Driverless cars could cut insurance premiums by 80%

Kelly Emmerton

Wednesday 09 November 2016

Driverless cars, better data usage and the rising popularity of car sharing are set to drive car insurance premiums down by up to 80% according to a study from Boston Consulting Group (BCG) and Morgan Stanley.

Driverless cars could cut insurance premiums by 80%

Car insurance is one of the largest sectors of the insurance industry, accounting for 42% of total property and casualty insurance in the US, but research found that the cost of car insurance is set to decline dramatically over the next 25 years.

Self-driving cars are expected to cut the cost of premiums by reducing the severity and number of accidents - studies have shown that around 93% of car accidents in Australia are caused by human error - and car sharing will mean there are less vehicles on the road and being insured to begin with.

“You have got a cocktail of different effects, from speed controls to connected technology and autonomous features,” said senior partner at Boston Consulting Group, Miguel Ortiz.

“The industry won’t feel the heat for the next five years or so but then things will accelerate.”

Insurers are bracing for the time when these changes really do start to redefine the industry.

“I find it difficult to use the phrase ‘pessimistic’ if we’re talking about safer roads,” said David Williams, technical director at Axa. “If accidents happen less and cost less, premiums will come down. The problem is quantifying it.”

“I think the impact will be really gradual and those insurers who embrace it will be able to deal with it more easily.”

Aussies are largely hopeful about the prospect of autonomous vehicles - an ADVI survey recently found that 47% of Aussies think self-driving cars will be safer. 76% said they would use a driverless car when they were feeling tired or fatigued, though only 28% thought they’d be likely to actually fall asleep in a self-driving car.

Boring commutes (69%) and heavy traffic (60%) were other areas where Aussies were happy to hand over the wheel to an autonomous vehicle, although they were more reluctant to use the technology picking kids up from school (25%).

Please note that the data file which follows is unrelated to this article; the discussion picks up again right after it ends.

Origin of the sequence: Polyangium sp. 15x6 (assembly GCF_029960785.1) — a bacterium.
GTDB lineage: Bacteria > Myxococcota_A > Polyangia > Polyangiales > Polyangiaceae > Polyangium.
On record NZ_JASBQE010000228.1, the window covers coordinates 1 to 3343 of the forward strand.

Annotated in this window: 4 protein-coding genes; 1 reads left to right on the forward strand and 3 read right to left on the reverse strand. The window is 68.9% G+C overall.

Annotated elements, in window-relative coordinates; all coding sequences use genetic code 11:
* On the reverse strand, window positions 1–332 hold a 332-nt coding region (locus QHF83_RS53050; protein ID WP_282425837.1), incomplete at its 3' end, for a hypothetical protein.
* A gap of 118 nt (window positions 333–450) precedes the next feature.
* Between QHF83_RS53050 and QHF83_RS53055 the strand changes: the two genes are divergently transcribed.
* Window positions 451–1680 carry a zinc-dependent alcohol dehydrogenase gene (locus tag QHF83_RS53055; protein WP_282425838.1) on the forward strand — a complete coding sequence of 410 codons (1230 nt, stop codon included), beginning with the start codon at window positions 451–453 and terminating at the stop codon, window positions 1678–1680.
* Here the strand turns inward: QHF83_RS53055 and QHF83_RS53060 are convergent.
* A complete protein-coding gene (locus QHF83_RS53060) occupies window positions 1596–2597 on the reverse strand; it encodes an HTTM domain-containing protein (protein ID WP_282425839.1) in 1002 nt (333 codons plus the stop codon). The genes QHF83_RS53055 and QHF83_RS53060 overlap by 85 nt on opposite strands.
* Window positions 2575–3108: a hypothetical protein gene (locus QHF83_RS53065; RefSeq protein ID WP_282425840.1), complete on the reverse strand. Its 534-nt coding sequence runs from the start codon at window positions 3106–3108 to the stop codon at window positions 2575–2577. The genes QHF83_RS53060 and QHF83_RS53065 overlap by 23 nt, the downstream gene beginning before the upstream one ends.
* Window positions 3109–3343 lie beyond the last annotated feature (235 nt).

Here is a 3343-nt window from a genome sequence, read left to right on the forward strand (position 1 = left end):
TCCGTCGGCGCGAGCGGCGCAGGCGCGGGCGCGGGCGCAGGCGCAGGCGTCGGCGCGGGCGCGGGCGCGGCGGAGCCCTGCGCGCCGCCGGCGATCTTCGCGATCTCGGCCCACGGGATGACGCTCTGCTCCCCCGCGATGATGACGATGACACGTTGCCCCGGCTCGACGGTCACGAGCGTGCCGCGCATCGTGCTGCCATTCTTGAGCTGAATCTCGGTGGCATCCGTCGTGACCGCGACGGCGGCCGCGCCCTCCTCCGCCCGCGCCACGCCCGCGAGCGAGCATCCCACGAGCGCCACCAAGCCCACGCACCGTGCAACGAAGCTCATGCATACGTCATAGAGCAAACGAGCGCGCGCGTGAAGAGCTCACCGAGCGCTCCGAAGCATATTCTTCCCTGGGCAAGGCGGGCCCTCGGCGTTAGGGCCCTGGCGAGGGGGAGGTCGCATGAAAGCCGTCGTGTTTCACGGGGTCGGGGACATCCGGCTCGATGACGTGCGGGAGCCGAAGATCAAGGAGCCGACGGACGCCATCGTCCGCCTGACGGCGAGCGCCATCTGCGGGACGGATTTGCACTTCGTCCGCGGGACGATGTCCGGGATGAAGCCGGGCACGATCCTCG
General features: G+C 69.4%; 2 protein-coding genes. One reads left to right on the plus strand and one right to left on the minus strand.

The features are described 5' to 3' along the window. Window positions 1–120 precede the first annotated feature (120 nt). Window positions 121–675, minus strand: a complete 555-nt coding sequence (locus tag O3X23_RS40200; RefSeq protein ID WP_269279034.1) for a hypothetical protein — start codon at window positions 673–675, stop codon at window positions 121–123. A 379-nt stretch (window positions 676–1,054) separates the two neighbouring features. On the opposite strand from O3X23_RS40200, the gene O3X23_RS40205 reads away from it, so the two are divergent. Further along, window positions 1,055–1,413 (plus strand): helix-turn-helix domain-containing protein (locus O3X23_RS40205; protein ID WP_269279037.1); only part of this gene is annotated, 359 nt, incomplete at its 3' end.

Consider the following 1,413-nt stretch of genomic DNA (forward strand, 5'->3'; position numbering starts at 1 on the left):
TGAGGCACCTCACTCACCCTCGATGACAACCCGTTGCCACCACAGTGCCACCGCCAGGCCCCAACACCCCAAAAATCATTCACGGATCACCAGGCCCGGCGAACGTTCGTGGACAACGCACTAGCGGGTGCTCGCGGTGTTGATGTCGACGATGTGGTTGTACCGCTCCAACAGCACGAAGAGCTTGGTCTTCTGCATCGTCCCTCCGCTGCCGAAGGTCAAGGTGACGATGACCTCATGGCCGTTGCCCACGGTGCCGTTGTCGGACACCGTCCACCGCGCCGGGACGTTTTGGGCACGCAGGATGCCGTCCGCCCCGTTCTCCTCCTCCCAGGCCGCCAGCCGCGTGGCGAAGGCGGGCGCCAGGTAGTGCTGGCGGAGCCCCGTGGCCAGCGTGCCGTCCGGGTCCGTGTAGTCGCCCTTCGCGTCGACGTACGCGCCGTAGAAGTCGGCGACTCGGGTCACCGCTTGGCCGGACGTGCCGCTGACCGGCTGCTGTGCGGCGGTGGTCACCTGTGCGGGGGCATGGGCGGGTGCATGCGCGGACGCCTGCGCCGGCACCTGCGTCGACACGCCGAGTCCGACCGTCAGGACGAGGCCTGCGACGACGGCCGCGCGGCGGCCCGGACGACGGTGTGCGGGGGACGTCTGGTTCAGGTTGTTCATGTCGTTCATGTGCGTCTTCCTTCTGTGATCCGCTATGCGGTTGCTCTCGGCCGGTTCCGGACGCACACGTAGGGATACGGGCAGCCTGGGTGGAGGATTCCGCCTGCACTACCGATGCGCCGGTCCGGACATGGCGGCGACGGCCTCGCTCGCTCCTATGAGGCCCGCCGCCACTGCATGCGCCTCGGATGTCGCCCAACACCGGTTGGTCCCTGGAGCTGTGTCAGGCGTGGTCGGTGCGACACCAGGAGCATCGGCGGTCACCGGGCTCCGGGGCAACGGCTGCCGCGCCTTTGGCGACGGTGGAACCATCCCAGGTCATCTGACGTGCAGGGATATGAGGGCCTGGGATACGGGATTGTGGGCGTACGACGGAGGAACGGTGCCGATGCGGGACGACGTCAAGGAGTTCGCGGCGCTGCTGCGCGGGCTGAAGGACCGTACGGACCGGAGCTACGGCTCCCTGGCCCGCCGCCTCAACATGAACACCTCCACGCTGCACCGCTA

But Williams, who also chairs the Association of British Insurers’ research group on driverless cars, says the transition to these vehicles may not be as smooth as we all hope.

“The bit we haven’t got to grips with is that accidents will be fewer but, as people switch between autonomous and fully controlled vehicles, there could be more larger claims. If the car is doing a lot of the work for you, you’re going to be practising your skills less,” he said.

RELATED: The price of car insurance loyalty: How much is auto-renewal costing you?

The shift toward driverless cars might also change the way people purchase car insurance. At the moment, 80% of car insurance policies are bought by consumers, but commercial buyers, like carmakers, are expected to dominate the industry by 2040. By that year, individual drivers might make up only 30% of car insurance purchases.

“If you move from insuring a bunch of personal vehicles to insuring an Uber fleet, the chances are that Uber can manage the risk for their pool of drivers. The potential to self insure when you have a pool is much higher than it is for individual drivers,” Ortiz said.

In the meantime however, Aussie drivers should make sure they’re safe on the road with a comprehensive car insurance policy. You can find and compare some of the best deals around at Mozo’s car insurance comparison page.

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